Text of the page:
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Dung in the dumps: what we can learn from multi-proxy studies of archaeological dung pellets

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jats:titleAbstract</jats:title>jats:pA key question in archaeobotany concerns the role of herbivore dung in contributing plant remains to archaeobotanical assemblages. This issue has been discussed for at least 40 years and has motivated several archaeobotanical studies on identifying dung-derived deposition of plant remains. Meanwhile, microarchaeological methods have developed and continue to be developed for detecting dung in archaeological sediments, and multi-proxy methodologies are being used to study the botanical components of dung-associated sediments. Combining these approaches, the authors recently led a study incorporating different botanical proxies (seeds, pollen, phytoliths) with geoarchaeological sedimentary analysis to compare dung pellets and associated sediments. This approach presents a new way to gauge the contribution of dung-derived plant remains in archaeobotanical assemblages, which is further explored in this follow-up paper. The present paper further highlights how multi-proxy archaeobotanical investigation of individual dung pellets can provide information on seasonality, grazing range and herding practices. Their short production and deposition time make herbivore dung pellets time capsules of agropastoral activity, a useful spatio-temporal unit of analysis, and even a type of archaeological context in their own right. Adding different biomolecular and chemical methods to future multi-proxy archaeobotanical investigation of herbivore dung will produce invaluable high-resolution reconstructions of dung microbiomes. Ultimately, unpacking the contents of ancient dung pellets will inform on the species, physical characteristics, diet, niche, and disease agents of the ancient pellets’ producers. Expanded datasets of such dung-derived information will contribute significantly to the study of ecosystem transformation as well as the long-term development of agriculture and pastoralism.</jats:p>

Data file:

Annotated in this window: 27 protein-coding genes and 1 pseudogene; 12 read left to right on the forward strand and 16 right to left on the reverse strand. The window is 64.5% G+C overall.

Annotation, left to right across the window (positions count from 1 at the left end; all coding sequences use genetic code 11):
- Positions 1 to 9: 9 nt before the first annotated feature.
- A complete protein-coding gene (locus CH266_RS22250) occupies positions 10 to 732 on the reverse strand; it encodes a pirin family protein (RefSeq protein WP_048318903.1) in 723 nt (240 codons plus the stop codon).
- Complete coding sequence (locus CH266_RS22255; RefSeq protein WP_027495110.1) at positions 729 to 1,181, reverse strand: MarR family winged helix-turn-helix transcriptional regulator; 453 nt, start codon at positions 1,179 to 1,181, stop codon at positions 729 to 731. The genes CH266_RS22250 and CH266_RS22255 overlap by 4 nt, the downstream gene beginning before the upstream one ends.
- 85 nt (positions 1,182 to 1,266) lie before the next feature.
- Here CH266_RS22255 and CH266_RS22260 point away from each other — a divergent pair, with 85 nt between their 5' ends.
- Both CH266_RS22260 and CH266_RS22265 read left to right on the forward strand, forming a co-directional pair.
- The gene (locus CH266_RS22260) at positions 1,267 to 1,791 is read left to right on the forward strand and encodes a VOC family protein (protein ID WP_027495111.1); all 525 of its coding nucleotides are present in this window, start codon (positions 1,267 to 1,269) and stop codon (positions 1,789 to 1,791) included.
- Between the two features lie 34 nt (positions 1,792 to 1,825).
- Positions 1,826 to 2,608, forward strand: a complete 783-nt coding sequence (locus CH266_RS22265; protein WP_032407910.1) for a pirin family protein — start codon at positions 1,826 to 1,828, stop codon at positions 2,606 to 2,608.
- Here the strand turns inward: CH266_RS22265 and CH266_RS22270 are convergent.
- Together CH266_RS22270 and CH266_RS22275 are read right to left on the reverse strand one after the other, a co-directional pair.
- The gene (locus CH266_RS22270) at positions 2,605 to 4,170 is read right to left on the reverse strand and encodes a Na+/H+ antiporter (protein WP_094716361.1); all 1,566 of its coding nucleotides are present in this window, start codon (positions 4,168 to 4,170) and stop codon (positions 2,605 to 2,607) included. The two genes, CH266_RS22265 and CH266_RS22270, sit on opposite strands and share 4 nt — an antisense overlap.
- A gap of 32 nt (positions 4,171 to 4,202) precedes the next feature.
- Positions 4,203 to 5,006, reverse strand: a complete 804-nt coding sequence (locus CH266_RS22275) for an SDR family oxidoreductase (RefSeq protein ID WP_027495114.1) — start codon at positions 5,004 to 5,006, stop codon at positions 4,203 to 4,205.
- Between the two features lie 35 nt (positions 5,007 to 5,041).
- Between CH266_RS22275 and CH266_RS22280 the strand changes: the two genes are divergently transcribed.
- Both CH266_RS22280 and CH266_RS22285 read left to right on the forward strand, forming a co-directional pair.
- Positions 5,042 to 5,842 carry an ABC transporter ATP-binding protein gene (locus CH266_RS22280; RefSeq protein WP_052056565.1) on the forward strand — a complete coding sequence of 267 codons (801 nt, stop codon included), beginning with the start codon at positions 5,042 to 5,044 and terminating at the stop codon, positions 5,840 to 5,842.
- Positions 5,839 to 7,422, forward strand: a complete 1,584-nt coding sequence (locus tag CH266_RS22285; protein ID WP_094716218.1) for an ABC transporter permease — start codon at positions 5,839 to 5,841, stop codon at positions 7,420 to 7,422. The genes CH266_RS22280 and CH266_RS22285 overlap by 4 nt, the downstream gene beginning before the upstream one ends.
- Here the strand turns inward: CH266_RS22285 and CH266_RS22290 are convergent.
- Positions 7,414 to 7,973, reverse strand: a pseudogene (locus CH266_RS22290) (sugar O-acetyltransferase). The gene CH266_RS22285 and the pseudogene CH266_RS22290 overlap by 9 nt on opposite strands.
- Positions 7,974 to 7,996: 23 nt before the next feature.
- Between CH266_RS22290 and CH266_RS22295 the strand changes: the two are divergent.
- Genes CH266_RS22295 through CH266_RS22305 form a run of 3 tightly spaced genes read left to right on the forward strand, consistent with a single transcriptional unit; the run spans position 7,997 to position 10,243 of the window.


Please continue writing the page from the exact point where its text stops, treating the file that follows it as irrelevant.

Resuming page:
Funder: Council for Higher Education (IL)

Funder: University of Cambridge


Archaeobotany, Palaeoethnobotany, Geoarchaeology, Archaeological dung, Coprolites, Multi-proxy study

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Vegetation History and Archaeobotany

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Springer Science and Business Media LLC
Rottenstreich Fellowship of the Israel Council for Higher Education